Pittwater to Coffs Harbour - Future Shock takes line honours
by Damian Devine on 4 Jan 2012
Pittwater to Coffs Harbour Yacht Race 2012 - Craig Ellis’ Elliot 57 'Future Shock' has crossed the finish line shortly before 1am to take line honours in a time of 35hrs 53mins 09 secs, eleven nautical miles in front of runner-up Bruce Absolon’s Volvo 60 ‘Spirit of the Maid’.
The green machine rolls into town for a well earned rest at the Coffs harbour marina - 2012 Pittwater to Coffs Harbour Yacht Race Brendan Rourke
After a long and tough race, skipper and crew were greeted by a small welcoming party as they crossed the finish line and then presented with the Coffs Harbour line Honours Bell Trophy by CHYC Commodore Garry Ennis at the Coffs Harbour marina.
Having finished fourth two years ago and forced to retire early last year when sailing shorthanded, the victory was sweet for the skipper and crew who toiled hard in the stiff upwind conditions for the majority of the race.
Craig Ellis, from the CYCA, commented dockside after the race where the celebrations began, 'That was the most tactical race I’ve done in 15 years of sailing this race. Not once did we ease the headsail, it was always hard on the breeze from the start to the finish line. Tactically, we had to stay inshore and hug the coast as the current was running at three knots, so we had to keep the boat in and keep tacking and that boat isn’t easy to tack constantly with the water ballast.'
'It was just constant on the nose, we thought we may have got a little westerly land breeze but no, nothing. We got up to 9.5 knots in the flat water with high 8s in the rough, there was a very confused seaway last night. We saw 22knots maximum wind speed, it wasn’t a nice night, it was crazy', added Ellis.
'The boys put in a huge effort actually, they did a great job out there, constant grinding the old fashion way. We blew a couple of halyards last night which left us down to a single spectra halyard which we couldn’t set properly as it was too stretchy, so we would have finished a lot faster but we had to look after it. It was a big concern but we weren’t going to lose the race because of the halyard, we had plan B in mind,' said Ellis.
On the race tactics with his nearest competitor, 'Spirit did a good job but when we started to get away from them, we just covered them, if they went out a bit we went out a bit and vice versa just to make sure we were in between them and the finish. We knew we had the boat speed on them if we had to match race it out, but they did well,' continued Ellis.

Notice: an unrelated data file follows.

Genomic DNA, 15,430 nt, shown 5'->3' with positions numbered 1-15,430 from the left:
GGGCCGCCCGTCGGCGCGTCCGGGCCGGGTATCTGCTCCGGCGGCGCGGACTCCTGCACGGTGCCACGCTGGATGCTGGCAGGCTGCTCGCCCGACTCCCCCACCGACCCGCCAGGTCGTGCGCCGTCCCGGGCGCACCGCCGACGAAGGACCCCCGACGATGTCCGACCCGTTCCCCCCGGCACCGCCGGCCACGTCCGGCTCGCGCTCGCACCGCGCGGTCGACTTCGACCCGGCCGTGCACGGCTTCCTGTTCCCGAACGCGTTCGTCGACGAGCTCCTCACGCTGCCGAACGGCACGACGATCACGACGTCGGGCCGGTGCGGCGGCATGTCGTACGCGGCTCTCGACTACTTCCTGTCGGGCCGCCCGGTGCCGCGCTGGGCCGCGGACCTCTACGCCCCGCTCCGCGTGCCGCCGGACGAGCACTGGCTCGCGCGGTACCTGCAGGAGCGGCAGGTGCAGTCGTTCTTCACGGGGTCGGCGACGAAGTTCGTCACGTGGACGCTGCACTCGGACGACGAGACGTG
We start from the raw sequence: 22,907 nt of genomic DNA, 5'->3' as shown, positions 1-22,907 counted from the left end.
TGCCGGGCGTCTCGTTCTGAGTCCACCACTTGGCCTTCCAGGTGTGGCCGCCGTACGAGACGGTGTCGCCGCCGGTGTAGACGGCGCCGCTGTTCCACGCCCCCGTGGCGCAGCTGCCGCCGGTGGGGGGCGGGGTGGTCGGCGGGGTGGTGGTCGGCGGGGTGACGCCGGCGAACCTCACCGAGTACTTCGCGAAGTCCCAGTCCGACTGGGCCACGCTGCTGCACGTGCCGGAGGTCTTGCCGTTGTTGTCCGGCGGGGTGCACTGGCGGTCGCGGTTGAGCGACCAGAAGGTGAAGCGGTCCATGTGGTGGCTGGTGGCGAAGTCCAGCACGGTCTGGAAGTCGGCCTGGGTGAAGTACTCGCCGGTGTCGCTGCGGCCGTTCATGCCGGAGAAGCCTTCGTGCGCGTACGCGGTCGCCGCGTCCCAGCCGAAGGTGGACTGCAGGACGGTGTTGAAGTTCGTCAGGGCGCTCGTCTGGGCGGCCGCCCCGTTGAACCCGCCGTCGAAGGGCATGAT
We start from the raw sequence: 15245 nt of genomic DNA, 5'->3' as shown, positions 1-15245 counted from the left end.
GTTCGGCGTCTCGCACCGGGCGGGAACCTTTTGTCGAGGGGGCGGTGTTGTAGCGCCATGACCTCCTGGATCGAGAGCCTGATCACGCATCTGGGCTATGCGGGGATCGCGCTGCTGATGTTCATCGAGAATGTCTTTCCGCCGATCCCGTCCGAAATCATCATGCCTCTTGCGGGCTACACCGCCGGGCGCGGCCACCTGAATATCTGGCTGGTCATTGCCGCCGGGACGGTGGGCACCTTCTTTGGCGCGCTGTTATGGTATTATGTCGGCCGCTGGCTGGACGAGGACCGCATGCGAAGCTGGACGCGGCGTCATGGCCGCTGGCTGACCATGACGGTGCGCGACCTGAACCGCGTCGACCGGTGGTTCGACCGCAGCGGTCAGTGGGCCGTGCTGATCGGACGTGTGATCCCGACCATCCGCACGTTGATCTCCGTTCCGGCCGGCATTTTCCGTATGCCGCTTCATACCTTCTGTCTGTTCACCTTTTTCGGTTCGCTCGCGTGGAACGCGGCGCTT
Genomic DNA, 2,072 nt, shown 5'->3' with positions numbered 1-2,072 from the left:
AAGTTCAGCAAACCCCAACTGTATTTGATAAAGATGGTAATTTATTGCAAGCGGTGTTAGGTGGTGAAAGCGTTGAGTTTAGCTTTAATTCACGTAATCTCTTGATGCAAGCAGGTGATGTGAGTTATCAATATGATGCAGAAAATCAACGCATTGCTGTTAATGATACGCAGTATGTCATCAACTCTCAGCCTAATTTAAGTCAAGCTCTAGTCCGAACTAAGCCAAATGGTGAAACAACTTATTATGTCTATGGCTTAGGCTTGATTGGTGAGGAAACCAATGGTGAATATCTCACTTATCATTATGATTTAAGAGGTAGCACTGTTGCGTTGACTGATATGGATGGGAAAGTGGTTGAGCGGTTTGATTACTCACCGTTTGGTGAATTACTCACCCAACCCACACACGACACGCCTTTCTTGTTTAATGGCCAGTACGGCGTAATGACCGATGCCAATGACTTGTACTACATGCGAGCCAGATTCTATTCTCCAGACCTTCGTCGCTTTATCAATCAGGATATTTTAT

And what it meant to win the Coffs line honours trophy an emotional Ellis said, 'This is the thing I’ve been waiting for, we’ve had line honours before with my Dad on board back in 1997 with Wild Thing and I wanted to get it once more as Dad doesn’t sail anymore. So I wanted to do it for him and I thought this year was our big opportunity. We stacked the boat with the best amateur crew we could get. It showed, it made a huge difference. So it was an emotional time for me to get across that line, very important, we’re thrilled and it’s nice to be here in Coffs Harbour. We look forward to coming back to Coffs again next year,' he commented.
Runner up ‘Spirit of the Maid’, a Volvo 60 owned by Hamilton Island’s Bruce Absolon crossed the finish at 2:45am, a little under two hours behind the winner.
The rest of the fleet are lining up down the coast to make their entrance to the Harbour with ‘Nine Dragons‘, ‘Merlin’, ‘Exile’, 'Pretty Woman', ‘Anger Management’ and ‘Witchcraft’ all next to come and expected in before 7am.Then the procession begins right through Wednesday as the boats file in across the finish to enjoy the hospitality of Coffs Harbour yacht Club and no doubt, a well earn rest onshore.
Predictwind,com forecast a North Nor’ Wester to remain right through the night to the early part of the day before the sea breeze fills in again from mid morning and strengthening through the day tomorrow to make it interesting for the back end of the fleet.
Interest turns to the coveted handicap honours tomorrow with the Dk46s ‘Exile’ and ‘Nine Dragons’ having led most of the day still have their necks out in front in the IRC Division from the Beneteau First 40s ‘Blunderbuss’ and ‘Close Halled’ and the Sydney38 ‘Old School’. Depending on the conditions throughout the remainder of the night and the early part of tomorrow, a couple of others are still in with an outside chance. The final result won’t be known until around midday tomorrow.
‘Future Shock’ has sailed into second position in PHS at the time of writing but will have to wait until tomorrow to see if they can celebrate the double with victory in the performance handicap division. Ellis said, 'If the breeze keeps fading like it is we have a very good chance but we won’t know until tomorrow.' The Coffs Harbour boat ‘B52’ held a very narrow lead with some 45 nautical miles still to travel when ‘’Future Shock finished with RPAYC Commodore Rob Curtis’ boat ‘Secret Men’s Business #1’ hot on their heels with only minutes separating them. Both boats are expected to finish by mid morning.